Leo B. slater, Ph.D.

Leo Slater received a Stetten Fellowship from 2003-2004, during which time he studied malaria research at NIAID/NIH to understand the evolution of anti-malaria program during and after World War II.  Slater traced how NIH administrators mobilized their wartime experiences in malaria research to shape the post-war NIH.  He also explored how malaria research conducted at NIAID was later incorporated into malaria chemotherapy and immunology and led both diagnostic and vaccine-related strands, Slater connects both organizational and programmatic themes that span the twentieth century of US Malaria research.

Slater received his PhD in History from Princeton University. His current position is Historian at the Naval Research Laboratory.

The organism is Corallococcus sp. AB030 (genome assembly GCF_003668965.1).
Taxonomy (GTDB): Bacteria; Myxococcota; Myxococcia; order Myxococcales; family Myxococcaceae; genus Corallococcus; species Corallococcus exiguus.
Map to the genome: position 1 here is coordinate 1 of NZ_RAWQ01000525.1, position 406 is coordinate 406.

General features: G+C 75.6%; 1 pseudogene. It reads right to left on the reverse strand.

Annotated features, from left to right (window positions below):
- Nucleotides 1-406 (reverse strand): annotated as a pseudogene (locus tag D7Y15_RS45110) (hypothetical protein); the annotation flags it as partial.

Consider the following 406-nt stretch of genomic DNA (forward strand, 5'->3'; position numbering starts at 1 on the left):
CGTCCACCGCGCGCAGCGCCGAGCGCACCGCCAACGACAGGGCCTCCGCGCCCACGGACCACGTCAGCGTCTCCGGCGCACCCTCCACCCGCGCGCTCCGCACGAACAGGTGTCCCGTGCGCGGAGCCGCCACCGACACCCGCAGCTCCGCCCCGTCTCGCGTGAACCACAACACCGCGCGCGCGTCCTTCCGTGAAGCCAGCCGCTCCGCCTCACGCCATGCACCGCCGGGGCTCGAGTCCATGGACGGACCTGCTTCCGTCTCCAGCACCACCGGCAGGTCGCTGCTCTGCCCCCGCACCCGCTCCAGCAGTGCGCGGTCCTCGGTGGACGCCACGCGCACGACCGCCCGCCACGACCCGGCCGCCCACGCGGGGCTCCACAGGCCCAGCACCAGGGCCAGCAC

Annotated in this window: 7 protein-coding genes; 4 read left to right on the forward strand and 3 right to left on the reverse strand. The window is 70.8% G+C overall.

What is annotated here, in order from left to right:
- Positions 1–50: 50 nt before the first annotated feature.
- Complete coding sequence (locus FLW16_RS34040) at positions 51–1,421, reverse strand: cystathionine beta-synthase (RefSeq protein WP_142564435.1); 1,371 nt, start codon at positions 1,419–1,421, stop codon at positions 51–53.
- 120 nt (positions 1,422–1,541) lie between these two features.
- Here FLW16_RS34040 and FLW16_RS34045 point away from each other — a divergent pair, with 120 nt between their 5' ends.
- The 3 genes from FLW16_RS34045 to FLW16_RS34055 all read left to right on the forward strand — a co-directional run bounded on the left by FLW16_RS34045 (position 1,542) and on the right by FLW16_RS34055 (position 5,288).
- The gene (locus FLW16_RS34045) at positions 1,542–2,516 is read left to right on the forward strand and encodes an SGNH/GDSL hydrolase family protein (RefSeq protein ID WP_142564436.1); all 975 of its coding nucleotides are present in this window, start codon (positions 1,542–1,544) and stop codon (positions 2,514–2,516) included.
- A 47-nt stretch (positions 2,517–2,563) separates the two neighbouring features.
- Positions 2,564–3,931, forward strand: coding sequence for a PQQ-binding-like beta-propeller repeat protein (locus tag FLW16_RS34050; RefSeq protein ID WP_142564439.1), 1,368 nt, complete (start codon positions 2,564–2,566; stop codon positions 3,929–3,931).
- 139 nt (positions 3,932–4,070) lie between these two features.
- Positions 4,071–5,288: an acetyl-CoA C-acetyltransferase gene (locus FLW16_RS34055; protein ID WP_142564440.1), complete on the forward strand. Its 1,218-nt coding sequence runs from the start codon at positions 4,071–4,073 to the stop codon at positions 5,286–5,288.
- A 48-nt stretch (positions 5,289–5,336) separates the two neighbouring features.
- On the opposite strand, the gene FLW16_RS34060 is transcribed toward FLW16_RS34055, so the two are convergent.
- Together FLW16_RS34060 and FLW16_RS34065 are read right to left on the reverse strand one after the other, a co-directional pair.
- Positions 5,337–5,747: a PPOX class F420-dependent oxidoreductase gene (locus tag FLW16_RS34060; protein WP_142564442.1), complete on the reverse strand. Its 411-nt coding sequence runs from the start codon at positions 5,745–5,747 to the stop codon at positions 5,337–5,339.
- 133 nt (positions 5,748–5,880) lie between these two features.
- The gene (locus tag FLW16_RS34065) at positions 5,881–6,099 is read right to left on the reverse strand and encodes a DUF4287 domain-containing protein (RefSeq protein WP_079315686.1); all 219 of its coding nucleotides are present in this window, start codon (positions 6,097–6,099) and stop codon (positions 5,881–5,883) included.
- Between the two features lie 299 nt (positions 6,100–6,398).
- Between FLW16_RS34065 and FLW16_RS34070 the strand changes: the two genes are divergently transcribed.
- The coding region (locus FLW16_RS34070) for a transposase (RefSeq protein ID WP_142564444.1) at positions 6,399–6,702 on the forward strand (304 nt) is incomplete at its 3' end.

Selected Publications:

War and Disease: Biomedical Research on Malaria in the Twentieth Century (Rutgers University Press, 2009). 

“Malarial Birds: Modeling Infectious Human Disease in Animals,” Bulletin of the History of Medicine, 2005, 79:261-294

“Malaria Chemotherapy and the ‘Kaleidoscopic’ Organization of Biomedical Research during World War II,” Ambix, Vol. LI, No. 2. July 2004, 107-134.

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Last updated: 29 March 2012
First published: 2 February 2005
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